Business school and the entrepreneur

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I went to business school to get the education that would help me become a successful entrepreneur. Not that there is any correlation between having an MBA and being a successful entrepreneur. In fact, the only correlation between being a successful entrepreneur and something else that research has ever found is that the entrepreneur has to be both intelligent and persistent.

Nevertheless, I hoped to learn a thing or two that would prove to be useful down the road. Since I haven't started a venture yet I can't really speak to the usefulness of the classes I took, but I still wanted to show my roadmap through the business school from a budding entrepreneur's view. So here are the elective classes I took:

  • Entrepreneurship: Formation of New Ventures (Garth Saloner)
  • Managing Growing Companies (Joel Peterson)
  • Entrepreneurship and Venture Capital (Peter Wendell and Eric Schmidt)
  • High-Tech Strategy (Robert Burgelman and Andy Grove)
  • Corporate Finance (Jeffrey Zwiebel)

The Corporate Finance class was based in turn on the mandatory classes of Financial Accounting, Managerial Accounting (= Cost Accounting), and Finance. I took it primarily to improve my (financial) business modeling skills, a critical skill needed to refine your operational model as well as estimate your capital needs, which in turn you would need for discussions with potential investors.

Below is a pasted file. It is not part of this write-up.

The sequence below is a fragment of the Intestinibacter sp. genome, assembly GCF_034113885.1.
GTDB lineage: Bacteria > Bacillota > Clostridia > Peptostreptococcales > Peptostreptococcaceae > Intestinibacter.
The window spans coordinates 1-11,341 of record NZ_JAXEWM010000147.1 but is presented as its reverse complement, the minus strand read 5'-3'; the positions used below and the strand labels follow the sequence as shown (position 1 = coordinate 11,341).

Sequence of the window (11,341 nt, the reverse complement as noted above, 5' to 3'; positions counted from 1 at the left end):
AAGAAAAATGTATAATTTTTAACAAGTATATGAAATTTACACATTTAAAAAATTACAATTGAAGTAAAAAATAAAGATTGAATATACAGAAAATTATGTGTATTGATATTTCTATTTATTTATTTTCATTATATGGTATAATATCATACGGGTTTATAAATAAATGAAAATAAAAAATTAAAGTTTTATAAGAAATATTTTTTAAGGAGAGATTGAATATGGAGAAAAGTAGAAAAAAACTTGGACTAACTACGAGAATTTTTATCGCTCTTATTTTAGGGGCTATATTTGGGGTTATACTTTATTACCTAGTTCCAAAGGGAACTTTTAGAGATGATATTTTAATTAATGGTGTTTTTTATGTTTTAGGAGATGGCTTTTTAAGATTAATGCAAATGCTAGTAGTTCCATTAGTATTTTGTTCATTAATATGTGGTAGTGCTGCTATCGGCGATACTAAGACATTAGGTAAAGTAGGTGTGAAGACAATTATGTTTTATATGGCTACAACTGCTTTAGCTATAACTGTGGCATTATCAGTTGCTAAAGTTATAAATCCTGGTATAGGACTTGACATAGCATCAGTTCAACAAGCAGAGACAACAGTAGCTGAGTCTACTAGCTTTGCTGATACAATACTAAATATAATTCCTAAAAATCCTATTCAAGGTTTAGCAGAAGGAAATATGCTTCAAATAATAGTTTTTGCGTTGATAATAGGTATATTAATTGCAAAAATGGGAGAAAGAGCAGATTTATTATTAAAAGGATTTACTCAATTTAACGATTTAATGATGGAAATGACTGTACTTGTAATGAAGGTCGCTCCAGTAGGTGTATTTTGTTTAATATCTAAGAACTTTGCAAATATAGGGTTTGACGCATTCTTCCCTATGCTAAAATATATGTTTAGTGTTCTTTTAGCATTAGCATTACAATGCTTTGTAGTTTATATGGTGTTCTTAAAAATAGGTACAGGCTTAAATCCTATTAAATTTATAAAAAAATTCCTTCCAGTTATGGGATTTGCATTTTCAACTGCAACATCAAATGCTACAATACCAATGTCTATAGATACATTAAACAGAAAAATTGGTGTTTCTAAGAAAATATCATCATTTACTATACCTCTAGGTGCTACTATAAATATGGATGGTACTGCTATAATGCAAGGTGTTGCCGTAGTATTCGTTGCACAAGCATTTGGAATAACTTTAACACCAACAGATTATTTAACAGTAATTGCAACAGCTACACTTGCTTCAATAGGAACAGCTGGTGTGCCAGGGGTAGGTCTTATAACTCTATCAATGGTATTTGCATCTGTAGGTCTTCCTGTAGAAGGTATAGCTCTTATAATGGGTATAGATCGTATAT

Managing Growing Companies builds on Entrepreneurship: Formation of New Ventures. The Venture Capital class goes hand in hand with both classes. Corporate Finance provides the financial analysis base, and High-Tech Strategy provides the strategic outlook on how to position a high-tech startup. The only important classes that are missing are classes on Project Management and Sales Management. We have a Sales Management class, but I didn't get in. The business school does not offer a project management class, which is somewhat surprising given that the professional life of many of us is basically a string of projects. There are dedicated Marketing Research classes (which I took) but they don't really play to the entrepreneurial situation.

With the exception of Corporate Finance, all the classes mentioned above had a lot of touchy-feely talk. Organizational culture and structure, people issues and how to manage people all played a major role. These organizational behavior aspects were supported by the core classes of Human Resource Management and Organizational Behavior and Dynamics that I took a year earlier.

One more class: High-Performance Leadership with David Bradford. This is an organizational behavior class that focusses on effective team leadership, that is, how to form, motivate, and manage high-performance teams. If there is something that gets my juices flowing than it is to be a member or the leader of a truly high-performing team that puts a dent into the world, as Steve Jobs used to say.

All really cool, in particular the roster of absolutely fabulous professors and lecturers given above. There is no other place on this world where you would get to learn from such greats! (And this does not mention who we had as class guests, for example, John Morgridge, Mark Leslie, Meg Whitman, Scott Cook, and and and.)

Copyright (©) 2007 Dirk Riehle. Some rights reserved. (Creative Commons License BY-NC-SA.) Original Web Location: http://www.riehle.org